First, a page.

Oracle is trying to reassure customers of Virtual Iron, the virtualization company it bought in May, as rivals like VMware push discount offers in hopes of capitalizing on any uncertainty.
Teams are working to combine Virtual Iron's dynamic resource management and rapid server provisioning capabilities with Oracle VM, as well as to integrate the technology with Oracle Enterprise Manager, said Wim Coekaerts, vice president of Linux and virtualization engineering, during a webcast for customers.
“This is going to be an incredibly strong stack from top to bottom,” he said.
The first results of this effort will come in Oracle VM 2.2, scheduled for release in Oracle's current fiscal year, which ends May 31, 2010. Full integration will come later in the fiscal year with Oracle VM 3.0, Coekaerts said. More specific dates weren't available.
Meanwhile, Oracle stopped selling the Virtual Iron product on June 30, and it is no longer available for download. Customers are being forced to remain on current versions unless they've already bought a newer one and simply haven't implemented it yet.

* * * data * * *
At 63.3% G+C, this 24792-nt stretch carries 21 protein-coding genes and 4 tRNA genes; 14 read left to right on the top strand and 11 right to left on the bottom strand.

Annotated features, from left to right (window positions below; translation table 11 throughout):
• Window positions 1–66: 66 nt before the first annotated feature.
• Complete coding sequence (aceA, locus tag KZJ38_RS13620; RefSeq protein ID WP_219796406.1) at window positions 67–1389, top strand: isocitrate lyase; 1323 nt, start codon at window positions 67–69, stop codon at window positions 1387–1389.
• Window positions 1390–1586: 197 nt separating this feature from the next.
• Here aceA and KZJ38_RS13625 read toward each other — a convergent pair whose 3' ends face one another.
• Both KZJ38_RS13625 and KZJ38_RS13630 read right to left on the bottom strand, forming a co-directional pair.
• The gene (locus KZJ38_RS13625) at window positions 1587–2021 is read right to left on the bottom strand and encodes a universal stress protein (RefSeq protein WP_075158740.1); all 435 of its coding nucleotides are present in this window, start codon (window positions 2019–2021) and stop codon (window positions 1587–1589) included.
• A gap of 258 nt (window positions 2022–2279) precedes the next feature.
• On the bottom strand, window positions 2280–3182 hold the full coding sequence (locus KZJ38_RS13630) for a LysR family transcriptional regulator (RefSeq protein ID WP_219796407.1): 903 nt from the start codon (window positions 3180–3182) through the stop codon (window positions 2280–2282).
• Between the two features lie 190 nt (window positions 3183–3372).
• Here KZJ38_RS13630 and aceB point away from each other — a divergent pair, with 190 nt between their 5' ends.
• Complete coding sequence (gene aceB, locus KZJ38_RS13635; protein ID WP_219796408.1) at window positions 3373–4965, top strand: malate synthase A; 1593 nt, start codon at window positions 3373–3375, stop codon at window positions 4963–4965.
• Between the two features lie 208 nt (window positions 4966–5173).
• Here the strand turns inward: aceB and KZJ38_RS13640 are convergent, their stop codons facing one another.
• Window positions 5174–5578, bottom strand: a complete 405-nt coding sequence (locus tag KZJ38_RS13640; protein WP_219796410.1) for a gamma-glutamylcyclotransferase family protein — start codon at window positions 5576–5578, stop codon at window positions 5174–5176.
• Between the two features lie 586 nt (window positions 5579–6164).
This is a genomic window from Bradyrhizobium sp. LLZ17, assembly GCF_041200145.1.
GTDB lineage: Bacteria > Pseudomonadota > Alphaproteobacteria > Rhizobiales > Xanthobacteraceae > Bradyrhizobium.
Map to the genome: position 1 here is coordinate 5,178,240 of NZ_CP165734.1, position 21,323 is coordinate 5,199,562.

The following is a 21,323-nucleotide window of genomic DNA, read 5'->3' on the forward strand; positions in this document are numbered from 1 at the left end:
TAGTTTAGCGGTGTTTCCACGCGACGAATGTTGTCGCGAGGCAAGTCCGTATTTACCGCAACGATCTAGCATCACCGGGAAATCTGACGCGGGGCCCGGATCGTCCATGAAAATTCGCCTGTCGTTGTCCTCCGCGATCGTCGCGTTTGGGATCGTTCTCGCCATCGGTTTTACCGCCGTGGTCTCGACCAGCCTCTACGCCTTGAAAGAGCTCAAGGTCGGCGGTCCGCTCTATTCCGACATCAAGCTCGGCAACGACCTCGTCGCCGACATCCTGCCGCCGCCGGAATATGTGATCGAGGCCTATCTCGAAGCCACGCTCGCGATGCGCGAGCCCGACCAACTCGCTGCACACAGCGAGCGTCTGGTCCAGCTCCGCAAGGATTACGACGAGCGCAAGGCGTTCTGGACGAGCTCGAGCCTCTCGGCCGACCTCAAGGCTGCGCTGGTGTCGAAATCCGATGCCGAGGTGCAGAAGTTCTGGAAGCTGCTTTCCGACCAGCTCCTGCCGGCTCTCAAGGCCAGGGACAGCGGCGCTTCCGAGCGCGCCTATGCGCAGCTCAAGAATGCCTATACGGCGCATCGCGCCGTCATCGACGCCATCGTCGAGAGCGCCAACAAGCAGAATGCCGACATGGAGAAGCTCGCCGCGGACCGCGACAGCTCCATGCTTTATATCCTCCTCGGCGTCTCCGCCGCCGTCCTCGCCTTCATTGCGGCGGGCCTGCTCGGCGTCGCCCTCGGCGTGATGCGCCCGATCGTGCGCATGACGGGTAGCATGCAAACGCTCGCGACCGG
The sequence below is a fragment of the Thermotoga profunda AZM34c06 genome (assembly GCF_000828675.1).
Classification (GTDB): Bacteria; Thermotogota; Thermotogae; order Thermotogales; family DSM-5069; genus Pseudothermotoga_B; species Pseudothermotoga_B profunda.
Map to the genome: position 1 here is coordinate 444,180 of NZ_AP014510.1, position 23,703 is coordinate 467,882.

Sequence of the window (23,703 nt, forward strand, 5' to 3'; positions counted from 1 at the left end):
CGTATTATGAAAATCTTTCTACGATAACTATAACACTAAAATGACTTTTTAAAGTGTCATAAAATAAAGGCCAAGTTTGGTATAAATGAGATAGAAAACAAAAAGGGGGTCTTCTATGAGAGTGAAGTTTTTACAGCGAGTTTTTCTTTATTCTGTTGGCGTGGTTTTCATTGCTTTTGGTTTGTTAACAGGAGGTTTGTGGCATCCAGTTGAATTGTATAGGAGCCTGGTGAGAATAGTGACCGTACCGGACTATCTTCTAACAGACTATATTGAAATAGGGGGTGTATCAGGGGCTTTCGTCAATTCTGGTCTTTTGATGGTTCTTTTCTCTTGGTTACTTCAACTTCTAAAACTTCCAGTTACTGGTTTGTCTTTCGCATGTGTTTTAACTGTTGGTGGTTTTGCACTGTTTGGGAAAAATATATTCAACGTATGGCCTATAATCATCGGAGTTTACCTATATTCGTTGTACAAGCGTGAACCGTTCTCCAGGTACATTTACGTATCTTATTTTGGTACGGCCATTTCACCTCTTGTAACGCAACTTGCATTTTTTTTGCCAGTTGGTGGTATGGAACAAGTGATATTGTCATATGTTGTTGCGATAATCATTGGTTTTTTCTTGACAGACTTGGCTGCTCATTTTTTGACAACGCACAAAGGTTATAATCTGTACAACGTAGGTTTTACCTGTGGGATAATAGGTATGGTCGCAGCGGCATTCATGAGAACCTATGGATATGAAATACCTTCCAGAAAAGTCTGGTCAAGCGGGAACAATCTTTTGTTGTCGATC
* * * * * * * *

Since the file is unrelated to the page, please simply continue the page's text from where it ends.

The company has also halted development on Virtual Iron's software in order to let engineers focus on the integration work, according to Coekaerts.
“By doing these things we'll be able to get the new product out sooner … some of this might seem difficult, but we feel that we've made the right decisions,” he said.
Virtual Iron had about 2,000 customers as of April 2008. Customers who move to Oracle VM won't incur new license costs, because the software itself is downloadable for no charge.
Oracle makes money by charging for support, using a pricing model tied to the number of server cores in use.
For customers who decide to migrate to Oracle VM, the process “will not be seamless,” Coekaerts said. “[You will] not just run an upgrade on an existing Virtual Iron product and be done.”
Oracle is working on a migration tool to help lessen those chores, but it won't be available until after the 2.2 release.
Customers who are reluctant to stop using their VI products can get support from Oracle indefinitely, but this offer may have limited utility given the lack of product updates. For example, Oracle won't even be adding new hardware device driver support.
Existing VI implementations are also essentially frozen in size, given that Oracle is no longer selling the product.